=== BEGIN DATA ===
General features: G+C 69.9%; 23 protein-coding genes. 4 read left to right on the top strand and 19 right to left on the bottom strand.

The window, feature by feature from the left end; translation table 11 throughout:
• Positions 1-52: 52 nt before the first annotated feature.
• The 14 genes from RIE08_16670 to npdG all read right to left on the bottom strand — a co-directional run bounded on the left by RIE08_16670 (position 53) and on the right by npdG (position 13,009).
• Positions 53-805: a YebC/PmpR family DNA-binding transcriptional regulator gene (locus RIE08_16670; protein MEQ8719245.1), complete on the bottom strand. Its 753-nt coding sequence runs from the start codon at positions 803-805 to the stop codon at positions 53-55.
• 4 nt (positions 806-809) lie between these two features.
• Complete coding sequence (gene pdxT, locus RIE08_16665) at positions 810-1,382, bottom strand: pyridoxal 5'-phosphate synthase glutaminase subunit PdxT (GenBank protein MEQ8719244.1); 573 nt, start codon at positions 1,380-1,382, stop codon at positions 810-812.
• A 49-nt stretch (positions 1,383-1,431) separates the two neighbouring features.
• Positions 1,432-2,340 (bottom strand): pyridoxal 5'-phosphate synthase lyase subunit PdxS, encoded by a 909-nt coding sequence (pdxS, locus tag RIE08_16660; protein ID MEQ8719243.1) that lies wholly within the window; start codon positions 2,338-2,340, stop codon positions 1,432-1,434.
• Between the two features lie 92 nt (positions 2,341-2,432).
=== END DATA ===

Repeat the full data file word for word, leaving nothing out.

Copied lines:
General features: G+C 69.9%; 23 protein-coding genes. 4 read left to right on the top strand and 19 right to left on the bottom strand.

The window, feature by feature from the left end; translation table 11 throughout:
• Positions 1-52: 52 nt before the first annotated feature.
• The 14 genes from RIE08_16670 to npdG all read right to left on the bottom strand — a co-directional run bounded on the left by RIE08_16670 (position 53) and on the right by npdG (position 13,009).
• Positions 53-805: a YebC/PmpR family DNA-binding transcriptional regulator gene (locus RIE08_16670; protein MEQ8719245.1), complete on the bottom strand. Its 753-nt coding sequence runs from the start codon at positions 803-805 to the stop codon at positions 53-55.
• 4 nt (positions 806-809) lie between these two features.
• Complete coding sequence (gene pdxT, locus RIE08_16665) at positions 810-1,382, bottom strand: pyridoxal 5'-phosphate synthase glutaminase subunit PdxT (GenBank protein MEQ8719244.1); 573 nt, start codon at positions 1,380-1,382, stop codon at positions 810-812.
• A 49-nt stretch (positions 1,383-1,431) separates the two neighbouring features.
• Positions 1,432-2,340 (bottom strand): pyridoxal 5'-phosphate synthase lyase subunit PdxS, encoded by a 909-nt coding sequence (pdxS, locus tag RIE08_16660; protein ID MEQ8719243.1) that lies wholly within the window; start codon positions 2,338-2,340, stop codon positions 1,432-1,434.
• Between the two features lie 92 nt (positions 2,341-2,432).